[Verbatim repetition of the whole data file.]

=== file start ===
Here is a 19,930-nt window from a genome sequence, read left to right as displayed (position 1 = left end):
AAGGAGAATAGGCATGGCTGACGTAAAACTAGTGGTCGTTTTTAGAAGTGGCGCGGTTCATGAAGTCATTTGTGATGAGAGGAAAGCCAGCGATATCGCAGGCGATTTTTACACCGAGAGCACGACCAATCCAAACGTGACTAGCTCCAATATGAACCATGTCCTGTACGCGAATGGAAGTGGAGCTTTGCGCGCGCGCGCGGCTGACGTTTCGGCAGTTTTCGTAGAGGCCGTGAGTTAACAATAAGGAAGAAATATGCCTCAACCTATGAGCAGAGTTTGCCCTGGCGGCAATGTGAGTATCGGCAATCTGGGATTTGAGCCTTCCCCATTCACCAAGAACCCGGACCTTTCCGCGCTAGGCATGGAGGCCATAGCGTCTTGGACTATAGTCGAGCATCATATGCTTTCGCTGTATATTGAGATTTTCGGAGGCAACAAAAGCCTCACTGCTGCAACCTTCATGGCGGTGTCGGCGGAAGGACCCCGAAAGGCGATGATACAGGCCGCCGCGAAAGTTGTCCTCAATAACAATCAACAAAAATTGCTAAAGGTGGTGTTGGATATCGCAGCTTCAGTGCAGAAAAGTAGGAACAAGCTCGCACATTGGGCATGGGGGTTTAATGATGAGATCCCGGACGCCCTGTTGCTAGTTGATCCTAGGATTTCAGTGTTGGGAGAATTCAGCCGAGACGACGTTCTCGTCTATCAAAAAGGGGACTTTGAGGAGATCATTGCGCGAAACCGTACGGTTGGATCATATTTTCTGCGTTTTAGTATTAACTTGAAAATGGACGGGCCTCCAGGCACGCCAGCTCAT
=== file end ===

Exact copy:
Here is a 19,930-nt window from a genome sequence, read left to right as displayed (position 1 = left end):
AAGGAGAATAGGCATGGCTGACGTAAAACTAGTGGTCGTTTTTAGAAGTGGCGCGGTTCATGAAGTCATTTGTGATGAGAGGAAAGCCAGCGATATCGCAGGCGATTTTTACACCGAGAGCACGACCAATCCAAACGTGACTAGCTCCAATATGAACCATGTCCTGTACGCGAATGGAAGTGGAGCTTTGCGCGCGCGCGCGGCTGACGTTTCGGCAGTTTTCGTAGAGGCCGTGAGTTAACAATAAGGAAGAAATATGCCTCAACCTATGAGCAGAGTTTGCCCTGGCGGCAATGTGAGTATCGGCAATCTGGGATTTGAGCCTTCCCCATTCACCAAGAACCCGGACCTTTCCGCGCTAGGCATGGAGGCCATAGCGTCTTGGACTATAGTCGAGCATCATATGCTTTCGCTGTATATTGAGATTTTCGGAGGCAACAAAAGCCTCACTGCTGCAACCTTCATGGCGGTGTCGGCGGAAGGACCCCGAAAGGCGATGATACAGGCCGCCGCGAAAGTTGTCCTCAATAACAATCAACAAAAATTGCTAAAGGTGGTGTTGGATATCGCAGCTTCAGTGCAGAAAAGTAGGAACAAGCTCGCACATTGGGCATGGGGGTTTAATGATGAGATCCCGGACGCCCTGTTGCTAGTTGATCCTAGGATTTCAGTGTTGGGAGAATTCAGCCGAGACGACGTTCTCGTCTATCAAAAAGGGGACTTTGAGGAGATCATTGCGCGAAACCGTACGGTTGGATCATATTTTCTGCGTTTTAGTATTAACTTGAAAATGGACGGGCCTCCAGGCACGCCAGCTCAT